Working From Home

Posted by Sysadmin 4 lyfe on May 28, 2016

In February 2012 I made the move from the 4 million person metropolis of Melbourne to a country town with a population of just over 25,000 in the Victorian high country. This tree change signified a significant adjustment in my life, from the place I was born to a place where I knew barely anyone. Not only that I started a new job shortly before hand (within the same company I’d been working at for almost 4 years) and got married. Since then many challenges have presented themselves, but I have continued to prosper in my career and even changed jobs 11 months ago. There is a growing trend to remote workers, in particular in the IT industry, where hands and feet work are limited. But there are many pitfalls, especially in the change I encountered, that can catch people out. The Oatmeal sums this up really nicely and I’m going to try and expand on the “The Horrible” and provide some advice on how to counter them.

Degradation of social skills

I have not always been the most sociable person, I don’t describe myself as introverted, I enjoy social interactions and rarely need “alone time” to recover, but I suffered from bullying throughout Primary and Secondary school so I guess you could say my development was a little stunted. So beginning to work from home presented a new set of challenges; I couldn’t lean on work mates to provide the bulk of my social interactions. This forced me to find new avenues to interact socially, I joined non for profit committees and started training in Muay Thai at a gym full of very friendly people. I see this as a very positive step in my wellbeing overall, I learnt new skills and was forced to take action rather than relying on others to interact for me.


I found this pretty easy to cope with as long as I had a clear set of tasks I had to work on and my work was challenging and interesting. I’ve known people who null route to break the bad habit of browsing idly to it, but mostly I found I worked too much, which I’ll talk about more later.

My wife and kids are the biggest distractions to me, even without knowing it. Despite the fact my wife asks me a question and it takes me two seconds to answer, I loose my train of thought. Context switching is hard for humans (and especially hard for me).

This is why I always ensure I have a dedicated office space to work in, locking myself away from the distractions of home life. I make an effort to do housework for my wife and help her out with the kids when needed, but I do so during set tea breaks as much as possible, like emptying the dishwasher while the kettle is boiling.

Stress on relationships

I can’t speak for my wife in this context, who’s a stay at home Mum, Baker and Tutor, but I think she enjoys having me around more than when I’m not. Mostly because of how much she can get me to help out with the housework and when the baby has been clinging to her for 8 hours straight and she needs a break RIGHT THE FUCK NOW! I think it would be more stressful if we had to work together say in small, self owned, business. I was speaking to someone the other day who commented that they couldn’t imagine how their marriage would survive running a small business with their spouse. I know my parent’s marriage did not. So overall the stress on relationships can be hard at times, but it’s far from unbearable.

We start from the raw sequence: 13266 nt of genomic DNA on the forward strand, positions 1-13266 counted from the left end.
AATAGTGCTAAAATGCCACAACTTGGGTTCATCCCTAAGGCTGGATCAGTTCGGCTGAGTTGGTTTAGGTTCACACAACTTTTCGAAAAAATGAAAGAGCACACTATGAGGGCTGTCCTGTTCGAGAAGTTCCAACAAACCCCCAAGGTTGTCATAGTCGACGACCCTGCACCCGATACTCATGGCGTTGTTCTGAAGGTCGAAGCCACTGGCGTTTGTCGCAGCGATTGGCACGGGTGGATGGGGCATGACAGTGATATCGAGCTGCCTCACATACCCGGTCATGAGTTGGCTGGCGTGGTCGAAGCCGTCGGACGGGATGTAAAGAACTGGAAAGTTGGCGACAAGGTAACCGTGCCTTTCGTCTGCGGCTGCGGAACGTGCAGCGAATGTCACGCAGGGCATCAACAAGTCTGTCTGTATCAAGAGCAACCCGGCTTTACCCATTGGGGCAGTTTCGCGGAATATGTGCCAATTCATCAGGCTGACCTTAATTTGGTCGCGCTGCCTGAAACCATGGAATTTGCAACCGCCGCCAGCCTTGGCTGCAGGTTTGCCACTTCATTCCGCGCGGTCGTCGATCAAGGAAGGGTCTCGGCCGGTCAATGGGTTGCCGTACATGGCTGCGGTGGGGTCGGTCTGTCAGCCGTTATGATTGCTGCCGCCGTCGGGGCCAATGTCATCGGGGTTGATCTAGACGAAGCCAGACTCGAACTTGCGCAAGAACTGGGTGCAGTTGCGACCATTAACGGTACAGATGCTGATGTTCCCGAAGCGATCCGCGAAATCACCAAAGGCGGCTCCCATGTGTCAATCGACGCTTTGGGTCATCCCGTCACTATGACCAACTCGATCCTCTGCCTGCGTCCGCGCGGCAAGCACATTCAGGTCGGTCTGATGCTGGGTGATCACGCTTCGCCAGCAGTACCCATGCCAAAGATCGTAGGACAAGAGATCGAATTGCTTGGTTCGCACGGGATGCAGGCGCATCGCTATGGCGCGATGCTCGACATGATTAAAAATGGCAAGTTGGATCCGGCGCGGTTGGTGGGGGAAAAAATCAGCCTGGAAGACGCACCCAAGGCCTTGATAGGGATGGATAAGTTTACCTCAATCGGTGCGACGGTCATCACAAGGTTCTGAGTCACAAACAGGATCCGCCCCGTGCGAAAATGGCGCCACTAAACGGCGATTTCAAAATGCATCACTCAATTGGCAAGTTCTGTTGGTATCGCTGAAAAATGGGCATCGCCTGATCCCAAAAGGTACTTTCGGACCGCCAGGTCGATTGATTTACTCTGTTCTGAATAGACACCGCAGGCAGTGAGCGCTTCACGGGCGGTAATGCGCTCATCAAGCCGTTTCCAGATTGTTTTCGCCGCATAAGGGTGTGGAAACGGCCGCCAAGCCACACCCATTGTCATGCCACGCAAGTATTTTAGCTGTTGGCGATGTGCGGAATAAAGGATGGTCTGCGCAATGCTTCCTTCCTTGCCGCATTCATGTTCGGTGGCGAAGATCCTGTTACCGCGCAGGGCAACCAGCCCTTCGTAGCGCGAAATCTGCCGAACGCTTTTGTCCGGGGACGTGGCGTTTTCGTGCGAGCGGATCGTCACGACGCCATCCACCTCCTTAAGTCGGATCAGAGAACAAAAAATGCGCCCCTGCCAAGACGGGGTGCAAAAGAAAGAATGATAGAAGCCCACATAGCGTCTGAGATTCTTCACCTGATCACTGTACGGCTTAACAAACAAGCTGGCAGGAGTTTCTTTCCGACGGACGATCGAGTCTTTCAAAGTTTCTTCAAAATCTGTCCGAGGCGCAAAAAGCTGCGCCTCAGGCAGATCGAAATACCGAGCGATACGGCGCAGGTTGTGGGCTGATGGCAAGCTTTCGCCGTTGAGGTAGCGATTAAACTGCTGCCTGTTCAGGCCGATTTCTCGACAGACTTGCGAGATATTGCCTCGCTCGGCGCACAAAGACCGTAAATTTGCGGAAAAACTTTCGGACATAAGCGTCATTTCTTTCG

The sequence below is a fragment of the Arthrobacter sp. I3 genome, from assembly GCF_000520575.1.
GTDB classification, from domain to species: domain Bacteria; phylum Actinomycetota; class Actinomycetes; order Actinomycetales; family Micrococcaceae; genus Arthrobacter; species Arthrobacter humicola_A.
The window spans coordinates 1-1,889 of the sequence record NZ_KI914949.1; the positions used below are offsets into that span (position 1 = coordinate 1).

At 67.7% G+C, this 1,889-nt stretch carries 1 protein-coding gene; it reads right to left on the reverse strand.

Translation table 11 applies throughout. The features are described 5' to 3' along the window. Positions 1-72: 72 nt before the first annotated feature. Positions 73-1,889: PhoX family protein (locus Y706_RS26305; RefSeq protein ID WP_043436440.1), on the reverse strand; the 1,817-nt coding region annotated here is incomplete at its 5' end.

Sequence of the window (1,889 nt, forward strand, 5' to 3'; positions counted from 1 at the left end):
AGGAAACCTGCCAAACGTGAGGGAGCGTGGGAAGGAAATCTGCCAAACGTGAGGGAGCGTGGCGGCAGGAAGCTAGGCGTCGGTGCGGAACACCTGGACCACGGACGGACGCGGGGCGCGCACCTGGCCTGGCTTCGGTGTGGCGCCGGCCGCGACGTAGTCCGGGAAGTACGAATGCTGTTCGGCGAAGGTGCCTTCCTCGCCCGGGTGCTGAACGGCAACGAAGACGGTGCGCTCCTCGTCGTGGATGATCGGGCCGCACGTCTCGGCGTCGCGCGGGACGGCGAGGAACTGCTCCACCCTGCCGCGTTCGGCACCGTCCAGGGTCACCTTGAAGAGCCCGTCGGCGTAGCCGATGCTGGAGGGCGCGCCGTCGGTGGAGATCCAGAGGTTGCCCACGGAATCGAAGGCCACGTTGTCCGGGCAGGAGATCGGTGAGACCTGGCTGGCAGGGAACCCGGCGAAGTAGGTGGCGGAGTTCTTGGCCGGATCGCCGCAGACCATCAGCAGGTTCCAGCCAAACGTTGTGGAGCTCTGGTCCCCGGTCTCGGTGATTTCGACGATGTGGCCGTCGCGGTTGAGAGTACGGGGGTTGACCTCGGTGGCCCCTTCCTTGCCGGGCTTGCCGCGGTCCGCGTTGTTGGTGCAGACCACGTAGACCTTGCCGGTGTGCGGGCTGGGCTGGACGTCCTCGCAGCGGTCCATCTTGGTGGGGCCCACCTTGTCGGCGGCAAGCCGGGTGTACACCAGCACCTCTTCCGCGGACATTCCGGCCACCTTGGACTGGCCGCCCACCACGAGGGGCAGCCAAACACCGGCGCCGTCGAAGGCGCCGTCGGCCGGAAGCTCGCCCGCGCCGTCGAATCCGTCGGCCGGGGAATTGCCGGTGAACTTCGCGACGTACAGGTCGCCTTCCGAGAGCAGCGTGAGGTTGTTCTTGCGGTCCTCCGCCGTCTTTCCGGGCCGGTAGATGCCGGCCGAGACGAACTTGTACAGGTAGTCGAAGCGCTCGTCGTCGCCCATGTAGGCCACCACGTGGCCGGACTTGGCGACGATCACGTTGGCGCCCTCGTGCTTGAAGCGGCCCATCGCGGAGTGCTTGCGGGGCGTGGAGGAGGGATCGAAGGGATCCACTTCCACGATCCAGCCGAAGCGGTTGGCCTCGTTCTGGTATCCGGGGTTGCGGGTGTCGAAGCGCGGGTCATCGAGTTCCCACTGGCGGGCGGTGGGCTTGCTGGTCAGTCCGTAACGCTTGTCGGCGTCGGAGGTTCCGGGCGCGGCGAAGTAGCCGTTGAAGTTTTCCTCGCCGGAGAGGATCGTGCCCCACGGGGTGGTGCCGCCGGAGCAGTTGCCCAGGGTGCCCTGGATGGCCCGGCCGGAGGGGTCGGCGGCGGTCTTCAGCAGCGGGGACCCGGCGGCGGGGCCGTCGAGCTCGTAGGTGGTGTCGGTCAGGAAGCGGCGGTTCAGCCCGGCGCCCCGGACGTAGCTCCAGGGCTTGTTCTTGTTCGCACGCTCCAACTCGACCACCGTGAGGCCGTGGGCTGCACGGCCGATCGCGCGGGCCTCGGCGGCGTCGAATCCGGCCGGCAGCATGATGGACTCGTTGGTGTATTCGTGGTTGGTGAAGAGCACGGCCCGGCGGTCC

Loss of Regimen

This was a big problem for me at first. I would work first thing when I got up and continue working well after 5pm. I always feel I’m a highly motivated person and that has downsides too, I spent too much time working and not enough time with my family. I found it easy to be consumed by my work problems and failed to appreciate the amazing family I have at home. Someone once told me they used to finish working at home and go outside to the mail box then return inside to signify the end of the day. Regimen and routine are absolutely critical to working from home. As I said before I ensure I have a dedicated work space to work from home, so when I finish for the day my laptop usually stays in the office. If I do work after hours to make up for time off during the day it’s after the kids are in bed.

Having a routine such as training Muay Thai on Tuesdays is also really helpful because it helps break the monotony of the workday. It helps me destress, but I suspect this is the same for people who work in an office too.

Lack of employee banter

This is what I miss the most. When I go to the office I get very little actual work done, most of my time is spent talking to people. This is enjoyable and important not just for relationship building but having face to face conversations that generate more insight and better outcomes than they would have over a video call.

But most of my banter happens on conference calls during team meetings. Your team is your best anchor and having a good relationship with them is as important when you work from home, but harder to achieve. Through my work as a Delivery Lead I’ve tried to ensure our team knows one another by throwing in little exercises during our retrospectives to get us talking about our past jobs and projects. Life maps and timelines are just some of the tools available to help with this.